Make Like a Tree and Get Out of Here…

Dogfish Head’s spruce infused pale ale, Pennsylvania Tuxedo, was a much sought after well regarded beer.  It was brewed in collaboration with Woolrich, an outdoor clothing company. The beer was brewed with fresh green spruce tips that were picked from Northern PA forests in the spring.  They give the beer a resin like flavor that is piney (obviously) and complements well with bitterness of the hops.  This is, without a doubt, a fantastic beer.

Dogfish Head likes to play with the notion that they are don’t do things the way everyone else is doing things; this is generally true. Putting thousands of handpicked little bits of new pine tree growth into a beer is certainly not the traditional way of brewing a pale ale.

If you like craft beer, and considering you are reading this blog I assume you do, chances are really good that you very much like this beer.  It is a damn fine pale ale. It is a little hard to find but definitely worth your efforts to try.

Is it “off-centered?”  Sure.

But is it daring?  I don’t think so.

Daring is putting an entire six-foot Douglas fir tree into your brew and hoping you do not end up kegging turpentine.

Theo Armstrong of ZerØday Brewing Co. did just that… put an entire six-foot Douglas fir tree into this beer.

 A glass of D.T.F Saison at the bar at ZerØday

When I saw that he was putting an entire six-foot tree into his brew I first assumed it was a joke. Then when it was clear that it was not a joke, I thought it was stupid and that it would never work.  I mean… You can’t just put the whole fucking tree in there.

Apparently, you can put the whole fucking tree in there and I am the stupid one. The end result was D.T.F. Sasion and it’s delicious.

Not everyone is going to love D.T.F. Saison. It is a piney, earthy, slightly sweet, semi-dry saison/farmhouse ale. D.T.F. is funky and has a strange nature that builds as you sip the medium bodied lightly carbonated brew. At first sip I thought “well I think I can taste the pine tree.” As the beer warmed up and throughout the drink the flavors stick and build on the palate like baseball pine tar upon a batting helmet over the course of the season. It’s slightly sticky and clear on opening day and by the end of the glass you have 162 games worth of rich, dark, earthy, aberrant flavors adhering to your mouth via a long finish.  I loved it.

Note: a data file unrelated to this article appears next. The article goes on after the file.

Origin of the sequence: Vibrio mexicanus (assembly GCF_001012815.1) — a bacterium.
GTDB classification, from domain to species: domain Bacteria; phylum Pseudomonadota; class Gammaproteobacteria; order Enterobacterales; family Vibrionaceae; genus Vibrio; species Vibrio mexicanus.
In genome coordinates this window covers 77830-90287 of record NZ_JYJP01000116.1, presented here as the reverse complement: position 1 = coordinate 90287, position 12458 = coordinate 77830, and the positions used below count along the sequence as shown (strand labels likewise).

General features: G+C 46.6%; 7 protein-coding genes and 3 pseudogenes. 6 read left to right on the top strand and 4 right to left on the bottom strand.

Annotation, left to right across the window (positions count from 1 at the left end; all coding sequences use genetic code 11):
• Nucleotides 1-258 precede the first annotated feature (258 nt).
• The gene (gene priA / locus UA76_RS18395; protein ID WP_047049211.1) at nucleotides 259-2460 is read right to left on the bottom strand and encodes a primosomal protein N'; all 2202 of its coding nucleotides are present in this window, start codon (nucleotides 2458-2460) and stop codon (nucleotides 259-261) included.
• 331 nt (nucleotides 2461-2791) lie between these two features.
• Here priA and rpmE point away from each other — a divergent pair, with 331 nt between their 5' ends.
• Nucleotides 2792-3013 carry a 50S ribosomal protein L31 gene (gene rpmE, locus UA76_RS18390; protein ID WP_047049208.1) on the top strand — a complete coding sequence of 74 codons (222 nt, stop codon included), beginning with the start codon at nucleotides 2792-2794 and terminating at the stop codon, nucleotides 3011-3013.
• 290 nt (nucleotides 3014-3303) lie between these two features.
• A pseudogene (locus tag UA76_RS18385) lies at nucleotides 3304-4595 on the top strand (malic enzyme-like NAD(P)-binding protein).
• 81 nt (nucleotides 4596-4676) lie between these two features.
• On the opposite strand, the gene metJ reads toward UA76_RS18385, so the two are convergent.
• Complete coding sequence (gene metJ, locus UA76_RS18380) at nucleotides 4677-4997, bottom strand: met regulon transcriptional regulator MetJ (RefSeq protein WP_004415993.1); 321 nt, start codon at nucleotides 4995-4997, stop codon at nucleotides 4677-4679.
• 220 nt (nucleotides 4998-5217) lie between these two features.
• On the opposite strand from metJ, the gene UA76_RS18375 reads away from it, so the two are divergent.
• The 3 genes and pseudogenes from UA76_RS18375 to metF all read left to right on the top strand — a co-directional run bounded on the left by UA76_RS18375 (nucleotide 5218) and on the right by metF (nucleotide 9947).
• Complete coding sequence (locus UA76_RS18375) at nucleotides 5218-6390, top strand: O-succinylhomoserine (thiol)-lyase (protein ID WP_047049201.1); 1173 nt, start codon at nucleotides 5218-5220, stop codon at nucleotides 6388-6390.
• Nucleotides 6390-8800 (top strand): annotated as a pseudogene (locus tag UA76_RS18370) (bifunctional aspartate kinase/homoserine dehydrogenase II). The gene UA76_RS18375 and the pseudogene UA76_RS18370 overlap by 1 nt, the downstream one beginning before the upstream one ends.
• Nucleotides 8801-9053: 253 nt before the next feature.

This beer is daring because it is strange, unusual and riddled with risk.  I have not asked Theo, but if he says he KNEW the beer was going to turn out as well as it did, I wouldn’t believe it.  This beer easily could have turned into a disaster. In brewing, failure is not an infrequent occurrence.  Failed brews cause brewers to dump beers that just don’t turn out; even with beers that they have perfected over years of brewing. Sometimes, yeast just don’t eat. Temperatures get out of hand. Sometimes something goes wrong that is out of the brewer’s control.  Each ingredient, level of complexity, and step of the brewing process is an opportunity for failure.

Failing a brew at ZerØday would have been difficult. As far as I know they are working very hard to meet demand.  Theo is brewing all the time (while working his regular job).  To fail an entire batch at a brewery that is less than a year old would have been hard. If Dogfish Head’s Pennsylvania Tuxedo fails, they move on and no one outside can tell the difference.

Theo Armstrong put a six-foot pine tree in his beer and it turned out magnificently. Dogfish Head made a fine beer that in reflection to what ZerØday has done only is lacking in its audacity.  Being the little guy has its difficulties and advantages. Dogfish Head can’t put entire trees in their brews; they can’t really crank the dial to 11. ZerØday can and did.  D.T.F. Saison’s execution and flavors are outlandish and audacious; and it paid off in spades and you have to give it a try.

When Big Beers and Big Brewers Go Big